The year was 1977, and a curious little movie that was shot in Britain – full of silly outfits, dense dialogue, and miniature models of spaceships – was about to change the face of cinema forever. From a production budget of just $11 million, a blockbuster multimedia franchise was born that would influence pop culture on a fundamental level.
People queued around the block to get a look at George Lucas’s truly game-changing movie Star Wars, which only got the subheading A New Hope in 1979, and empty boxes were sold – quite literally – on the promise of toys to come. The film’s initial release made $503,015,849 at the global box office, but it would take some sort of Jedi mathematician to work out just how much dosh the iconic film has made since then.
Looking back at the film now, it’s incredible how little information audiences had going into it (unless you read the novelization, which came out six months before in 1976): the now-iconic opening crawl establishes that a galactic civil war is being waged between an evil Empire and plucky band of freedom fighters, and then the film chucks you straight into it, forcing viewers to work out the rest as they went along. The iconic opening shot of a Star Destroyer chasing the Tantive IV, followed by a quick clash between shiny-suited Stormtroopers and hat-wearing Rebels does a marvellous job of explaining the status quo, as the oppressive Empire wiped out the weaker resistance fighters.
With modern eyes, it’s an interesting experience to watch A New Hope after witnessing no less than five live-action cinematic prequels for it – the controversial Prequel Trilogy and the more recent double whammy of Solo: A Star Wars Story and Rogue One: A Star Wars Story, the latter of which went to particularly impressive lengths to set the stage for A New Hope’s opening scene. Nowadays, you can’t help but think of silly little questions raised by all the prequels. For example, why did Darth Vader get a lot less agile in the space of less than a day? The Darth Vader of the Original Trilogy is much slower than the killing machine who features in Rogue One‘s most famous scene. Did he stub his toe shortly after Rogue One’s closing scene?
Even with years of fandom nitpicks to contend with, A New Hope still stands up very well as a key chapter in the Star Wars saga. As Luke Skywalker watches the opening moments of Princess Leia’s message with C-3PO and R2-D2, hearing the call to adventure for the first time, John Williams’ score swells up and it’s hard to keep the emotions at bay. And seeing Uncle Owen, Aunt Beru, and “Old Ben” all alluding darkly to Luke’s father, there’s a certain sort of fan-pleasing glee to be had.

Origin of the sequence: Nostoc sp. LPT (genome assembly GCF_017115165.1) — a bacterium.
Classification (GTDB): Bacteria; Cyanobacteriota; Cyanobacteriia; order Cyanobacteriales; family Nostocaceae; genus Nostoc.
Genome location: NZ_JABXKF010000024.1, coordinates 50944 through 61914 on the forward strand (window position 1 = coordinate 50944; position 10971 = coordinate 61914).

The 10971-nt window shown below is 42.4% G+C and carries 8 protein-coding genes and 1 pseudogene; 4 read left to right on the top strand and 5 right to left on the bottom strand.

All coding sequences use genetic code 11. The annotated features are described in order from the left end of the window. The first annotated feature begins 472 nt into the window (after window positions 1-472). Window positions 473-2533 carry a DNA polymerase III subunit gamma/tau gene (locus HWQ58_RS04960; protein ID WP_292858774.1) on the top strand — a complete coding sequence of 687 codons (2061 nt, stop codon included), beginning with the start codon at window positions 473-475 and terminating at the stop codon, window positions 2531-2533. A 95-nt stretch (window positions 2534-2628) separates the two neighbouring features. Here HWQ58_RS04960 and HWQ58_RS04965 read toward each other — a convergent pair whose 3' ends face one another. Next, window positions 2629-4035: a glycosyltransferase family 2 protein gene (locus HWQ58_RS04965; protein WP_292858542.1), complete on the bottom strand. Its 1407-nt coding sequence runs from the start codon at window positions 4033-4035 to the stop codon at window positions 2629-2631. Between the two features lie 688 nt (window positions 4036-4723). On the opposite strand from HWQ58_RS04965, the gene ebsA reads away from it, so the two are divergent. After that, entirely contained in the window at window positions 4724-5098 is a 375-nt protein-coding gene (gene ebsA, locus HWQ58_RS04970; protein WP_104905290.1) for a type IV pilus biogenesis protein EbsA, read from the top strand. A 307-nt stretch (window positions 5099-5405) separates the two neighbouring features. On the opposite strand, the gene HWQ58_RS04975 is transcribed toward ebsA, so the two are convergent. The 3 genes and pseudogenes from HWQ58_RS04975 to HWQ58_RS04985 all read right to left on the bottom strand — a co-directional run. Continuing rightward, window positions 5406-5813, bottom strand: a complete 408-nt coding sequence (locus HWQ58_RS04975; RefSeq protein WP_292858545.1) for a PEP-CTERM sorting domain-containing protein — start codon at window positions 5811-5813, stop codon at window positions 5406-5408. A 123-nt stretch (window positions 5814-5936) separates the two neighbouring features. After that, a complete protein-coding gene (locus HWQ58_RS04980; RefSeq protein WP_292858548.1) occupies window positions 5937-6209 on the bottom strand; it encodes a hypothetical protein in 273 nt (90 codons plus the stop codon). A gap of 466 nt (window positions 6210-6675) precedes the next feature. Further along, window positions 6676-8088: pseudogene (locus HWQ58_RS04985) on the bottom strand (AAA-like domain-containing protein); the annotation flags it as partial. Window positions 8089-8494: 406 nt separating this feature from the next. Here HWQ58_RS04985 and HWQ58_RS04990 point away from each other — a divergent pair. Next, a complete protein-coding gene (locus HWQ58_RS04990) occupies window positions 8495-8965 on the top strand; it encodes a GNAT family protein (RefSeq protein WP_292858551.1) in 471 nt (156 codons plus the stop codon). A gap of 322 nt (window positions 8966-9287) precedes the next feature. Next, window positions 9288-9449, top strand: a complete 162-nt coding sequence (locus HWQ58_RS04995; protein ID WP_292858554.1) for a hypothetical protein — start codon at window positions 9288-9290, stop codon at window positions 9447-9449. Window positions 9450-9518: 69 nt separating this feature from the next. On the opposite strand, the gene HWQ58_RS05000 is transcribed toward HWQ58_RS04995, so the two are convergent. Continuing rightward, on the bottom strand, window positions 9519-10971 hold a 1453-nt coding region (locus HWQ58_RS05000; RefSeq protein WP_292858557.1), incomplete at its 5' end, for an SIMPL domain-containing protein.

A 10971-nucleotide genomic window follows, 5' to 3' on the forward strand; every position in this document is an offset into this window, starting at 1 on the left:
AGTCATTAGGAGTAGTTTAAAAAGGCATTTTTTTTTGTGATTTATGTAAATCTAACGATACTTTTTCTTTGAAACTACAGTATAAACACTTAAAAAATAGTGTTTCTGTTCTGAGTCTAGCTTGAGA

A New Hope also holds up well as a film in its own right, and it’s easy to see why audiences of the time were so taken with it – the space battles look like nothing else from the ‘70s, the planets are intriguingly unusual, and there’s something just impossibly cool about Jedi powers and snazzy lightsabers. There’s a universal battle of good versus evil to cling onto. Who wouldn’t want to queue around the block to witness this amazing new universe?
It’s impressive, looking back now, just how much of the Star Wars canon was established here. Although you could accuse of Lucas of making up certain things later on, this really does feel like a middle-ish chapter in a much larger story: the Jedi are all but wiped out, the long-ago conflicts of the Clone Wars are referenced, Obi-Wan reminisces about “a more civilized age,” and Luke’s father’s story is left tantalizingly untold.
The actors, set dressers, costume designers, model makers, and everyone else involved did a truly great job of visualizing Lucas’ ideas, which must have sounded utterly silly to pretty much everyone prior to Star Wars‘ release date. And despite all these wacky elements, Lucas manages to tell a surprisingly simple “hero’s journey” narrative about a young man stepping into a larger world and thrust into a galaxy-saving conflict against the truly menacing forces of Darth Vader, Grand Moff Tarkin, and the mysterious Emperor.